Who rates your credit and why is it important? Get a grip on the basics and
credit standings whether you are establishing credit for the first time or
rebuilding your credit.
Your personal credit report:
Federal district bankruptcy records and state and county court records of tax
liens and monetary judgments. This information comes from public records.
Specific information about each account, such as the date opened, credit limit
or loan amount, balance, monthly payment and payment pattern during the past
several years. This information comes from companies that do business with you.
The names of those who have obtained a copy of your credit report. (On your
copy of your Experian credit report, addresses are included.) This information
comes from the credit reporting agency.
Your name, current and previous addresses, phone number, Social Security
number, date of birth and current and previous employers. Your spouse's name
may appear on your version of the credit report, but it will not appear on the
version that is provided to others. This information comes in part from your
credit applications, so its accuracy depends on your filling out the forms
clearly, completely and consistently each time you apply for credit.
Statements of dispute, which allow both consumers and creditors to report the
factual history of an account. Statements of dispute are added after a consumer
officially disputes the status of an account, the account has been
reinvestigated, and the consumer and creditor cannot agree about the account
status. Both the consumer's and creditor's statements of the account status
will appear on the credit report.
CORRECTING ERRORS ON YOUR CREDIT REPORT
Itís a good idea to check your credit reports from time-totime to make sure all
information is accurate. Errors can, and do, occur. A good time to check your
reports is before applying for a mortgage, auto or other loan. Correcting
errors beforehand will make your loan application process much easier. If you
have been denied credit and have not reviewed your credit reports, you should
do so to make sure they are accurate. You are entitled to receive a free copy
if you were denied credit.
When you find something wrong on your credit bureau report, you have the right
to challenge it. Submit your challenge in writing to the credit bureau, briefly
explaining the issue. Include copies (not originals) of any documents that
support your position. By law, the credit bureau must include this in your
file, investigate your complaint (unless they consider it frivolous), and
either verify the item in question or remove it from your file. At your
request, the credit bureau will send a corrected copy of your report to anyone
who received it in the past six months.
How long does information stay on your credit report?
Positive information stays on your credit bureau report indefinitely, although
information about an account comes off after about seven years if no new
information is added. Negative information, such as late or inconsistent credit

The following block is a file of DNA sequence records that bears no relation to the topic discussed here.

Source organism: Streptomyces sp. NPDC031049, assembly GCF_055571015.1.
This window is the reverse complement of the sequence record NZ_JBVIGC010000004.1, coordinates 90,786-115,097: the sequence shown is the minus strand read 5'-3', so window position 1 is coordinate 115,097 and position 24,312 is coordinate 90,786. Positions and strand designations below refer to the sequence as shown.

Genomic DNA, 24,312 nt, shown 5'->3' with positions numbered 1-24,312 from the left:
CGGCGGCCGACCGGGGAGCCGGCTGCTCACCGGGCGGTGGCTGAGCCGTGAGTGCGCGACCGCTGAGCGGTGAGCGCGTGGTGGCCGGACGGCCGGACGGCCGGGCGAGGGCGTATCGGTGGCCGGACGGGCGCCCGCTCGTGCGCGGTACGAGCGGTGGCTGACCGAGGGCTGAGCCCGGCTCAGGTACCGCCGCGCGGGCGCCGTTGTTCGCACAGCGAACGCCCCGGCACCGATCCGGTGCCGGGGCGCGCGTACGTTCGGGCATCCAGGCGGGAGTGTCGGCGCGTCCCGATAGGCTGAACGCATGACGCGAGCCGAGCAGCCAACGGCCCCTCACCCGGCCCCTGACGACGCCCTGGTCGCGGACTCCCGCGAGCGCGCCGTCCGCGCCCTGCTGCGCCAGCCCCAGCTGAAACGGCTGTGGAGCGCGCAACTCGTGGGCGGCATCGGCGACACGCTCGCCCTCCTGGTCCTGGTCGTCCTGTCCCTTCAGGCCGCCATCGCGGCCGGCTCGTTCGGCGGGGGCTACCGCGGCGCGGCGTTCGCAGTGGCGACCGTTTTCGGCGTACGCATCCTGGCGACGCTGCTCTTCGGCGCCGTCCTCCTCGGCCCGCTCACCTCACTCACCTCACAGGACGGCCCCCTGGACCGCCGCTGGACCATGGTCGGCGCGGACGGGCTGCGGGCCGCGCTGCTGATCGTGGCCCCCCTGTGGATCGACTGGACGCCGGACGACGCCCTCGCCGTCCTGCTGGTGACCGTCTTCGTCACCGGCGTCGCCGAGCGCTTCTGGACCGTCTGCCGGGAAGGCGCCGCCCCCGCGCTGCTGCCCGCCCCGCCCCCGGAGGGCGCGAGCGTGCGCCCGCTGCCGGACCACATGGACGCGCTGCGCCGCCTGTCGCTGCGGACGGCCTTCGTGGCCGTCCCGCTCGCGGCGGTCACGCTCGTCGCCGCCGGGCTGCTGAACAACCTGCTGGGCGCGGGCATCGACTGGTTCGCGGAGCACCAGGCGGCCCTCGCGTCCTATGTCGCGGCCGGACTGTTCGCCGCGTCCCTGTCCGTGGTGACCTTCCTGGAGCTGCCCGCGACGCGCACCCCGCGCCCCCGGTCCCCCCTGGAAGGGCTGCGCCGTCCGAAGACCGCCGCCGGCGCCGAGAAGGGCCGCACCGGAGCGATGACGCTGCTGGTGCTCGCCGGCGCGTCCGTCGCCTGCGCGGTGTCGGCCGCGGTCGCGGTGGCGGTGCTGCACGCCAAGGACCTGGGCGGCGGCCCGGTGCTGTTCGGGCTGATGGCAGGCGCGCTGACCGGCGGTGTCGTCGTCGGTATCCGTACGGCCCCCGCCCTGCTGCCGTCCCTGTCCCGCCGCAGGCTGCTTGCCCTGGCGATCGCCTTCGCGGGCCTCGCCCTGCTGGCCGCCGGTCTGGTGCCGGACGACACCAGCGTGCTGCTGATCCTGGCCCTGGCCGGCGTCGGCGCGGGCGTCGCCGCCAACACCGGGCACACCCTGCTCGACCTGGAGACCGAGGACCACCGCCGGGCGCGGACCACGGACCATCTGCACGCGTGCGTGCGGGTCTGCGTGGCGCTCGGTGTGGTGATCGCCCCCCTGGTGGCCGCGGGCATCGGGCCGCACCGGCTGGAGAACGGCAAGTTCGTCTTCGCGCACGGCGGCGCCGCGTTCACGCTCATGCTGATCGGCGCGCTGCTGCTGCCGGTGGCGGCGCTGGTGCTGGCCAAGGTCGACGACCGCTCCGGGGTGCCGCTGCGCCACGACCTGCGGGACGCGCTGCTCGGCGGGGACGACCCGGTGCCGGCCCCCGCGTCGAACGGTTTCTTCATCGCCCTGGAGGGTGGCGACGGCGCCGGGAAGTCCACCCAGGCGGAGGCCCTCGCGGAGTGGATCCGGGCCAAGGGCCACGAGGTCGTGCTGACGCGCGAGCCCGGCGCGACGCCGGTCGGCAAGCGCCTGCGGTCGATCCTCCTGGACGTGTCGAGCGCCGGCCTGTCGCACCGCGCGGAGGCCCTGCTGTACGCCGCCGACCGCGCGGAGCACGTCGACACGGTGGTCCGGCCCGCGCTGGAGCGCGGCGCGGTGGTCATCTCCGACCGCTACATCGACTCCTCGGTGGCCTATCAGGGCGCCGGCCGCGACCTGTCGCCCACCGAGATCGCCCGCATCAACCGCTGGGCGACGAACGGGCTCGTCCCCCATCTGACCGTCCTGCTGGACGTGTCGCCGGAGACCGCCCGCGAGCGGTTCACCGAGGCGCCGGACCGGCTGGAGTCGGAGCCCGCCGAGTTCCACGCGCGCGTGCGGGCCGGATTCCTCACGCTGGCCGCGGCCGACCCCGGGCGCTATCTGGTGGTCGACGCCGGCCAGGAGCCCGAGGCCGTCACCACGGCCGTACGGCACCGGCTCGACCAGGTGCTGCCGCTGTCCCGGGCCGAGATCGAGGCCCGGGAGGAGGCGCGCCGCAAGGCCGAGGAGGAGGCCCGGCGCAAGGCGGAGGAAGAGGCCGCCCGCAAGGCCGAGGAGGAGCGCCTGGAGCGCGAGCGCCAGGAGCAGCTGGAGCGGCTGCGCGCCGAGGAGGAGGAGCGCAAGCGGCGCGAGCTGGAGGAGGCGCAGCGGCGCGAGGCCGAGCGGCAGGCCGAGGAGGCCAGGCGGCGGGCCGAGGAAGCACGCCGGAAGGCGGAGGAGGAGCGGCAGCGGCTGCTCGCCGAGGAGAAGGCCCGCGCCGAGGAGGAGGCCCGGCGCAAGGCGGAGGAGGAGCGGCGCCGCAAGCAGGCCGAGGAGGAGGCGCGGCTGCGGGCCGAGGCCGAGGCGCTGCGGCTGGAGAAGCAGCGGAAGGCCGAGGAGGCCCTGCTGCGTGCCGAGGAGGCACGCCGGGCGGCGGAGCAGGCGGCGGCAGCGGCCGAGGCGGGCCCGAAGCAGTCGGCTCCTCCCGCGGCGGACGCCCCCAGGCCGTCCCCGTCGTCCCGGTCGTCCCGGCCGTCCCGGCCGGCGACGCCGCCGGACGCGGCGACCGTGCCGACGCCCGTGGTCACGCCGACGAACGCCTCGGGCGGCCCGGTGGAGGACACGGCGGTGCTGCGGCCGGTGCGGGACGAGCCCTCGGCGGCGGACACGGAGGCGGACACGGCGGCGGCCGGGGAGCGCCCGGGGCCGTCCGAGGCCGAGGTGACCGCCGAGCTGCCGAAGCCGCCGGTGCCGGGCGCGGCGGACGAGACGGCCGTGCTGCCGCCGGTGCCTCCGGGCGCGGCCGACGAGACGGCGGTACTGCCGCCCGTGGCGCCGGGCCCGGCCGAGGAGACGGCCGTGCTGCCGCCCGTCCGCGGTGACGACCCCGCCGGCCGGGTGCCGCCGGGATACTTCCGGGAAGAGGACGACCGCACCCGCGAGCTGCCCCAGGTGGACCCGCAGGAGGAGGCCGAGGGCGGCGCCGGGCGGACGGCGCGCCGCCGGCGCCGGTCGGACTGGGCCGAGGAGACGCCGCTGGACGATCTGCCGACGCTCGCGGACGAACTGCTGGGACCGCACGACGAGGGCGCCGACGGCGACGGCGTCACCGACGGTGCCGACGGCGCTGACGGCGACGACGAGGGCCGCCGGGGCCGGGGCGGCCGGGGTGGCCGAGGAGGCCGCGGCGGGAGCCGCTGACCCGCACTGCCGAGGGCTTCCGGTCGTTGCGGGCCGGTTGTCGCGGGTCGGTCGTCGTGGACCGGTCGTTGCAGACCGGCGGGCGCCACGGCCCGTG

payments, will stay on your credit report for at least seven years, as does
public record information such as tax liens and delinquent child support
payments. Bankruptcies, foreclosures and judgements can stay on your credit
bureau report for up to ten years, and information regarding a criminal
conviction has no time limit. Most inquiries stay on a credit report for up to
Is your credit bureau report private?
Federal law carefully regulates how credit reports can be used and by whom.
Businesses must meet certain requirements before they can access consumer
credit information. These requirements usually include:
Proof of a permissible purpose under federal law
A background check and on-site inspection of the business
A current business license
A signed contract requiring the business to use the data properly
WHAT ARE CREDIT BUREAU REPORTS?
Lenders generally donít have the time to personally investigate credit
histories. Instead, they rely on credit reports from one of the credit bureaus
that collect and sell this information.
A credit report is essentially a "report card" on how you have handled
credit in the past. Credit reports contain four types of information: identifying
information, credit information, public record information and inquiries.
Your current and previous addresses
Your Social Security number
Your year of birth
Your current and previous employers
If youíre married, your spouseís name
This includes credit accounts or loans you have with:
Banks, finance companies or credit unions
Credit card issuers
Public record information
This includes any information thatís contained in
state and county court records, such as:
Delinquent child support
These indicate to other lenders that you have applied
for new credit (which could result in
additional debt). Potential lenders view multiple
recent inquiries on your credit report as a
sign that you may be overextending yourself.
Other areas of interest: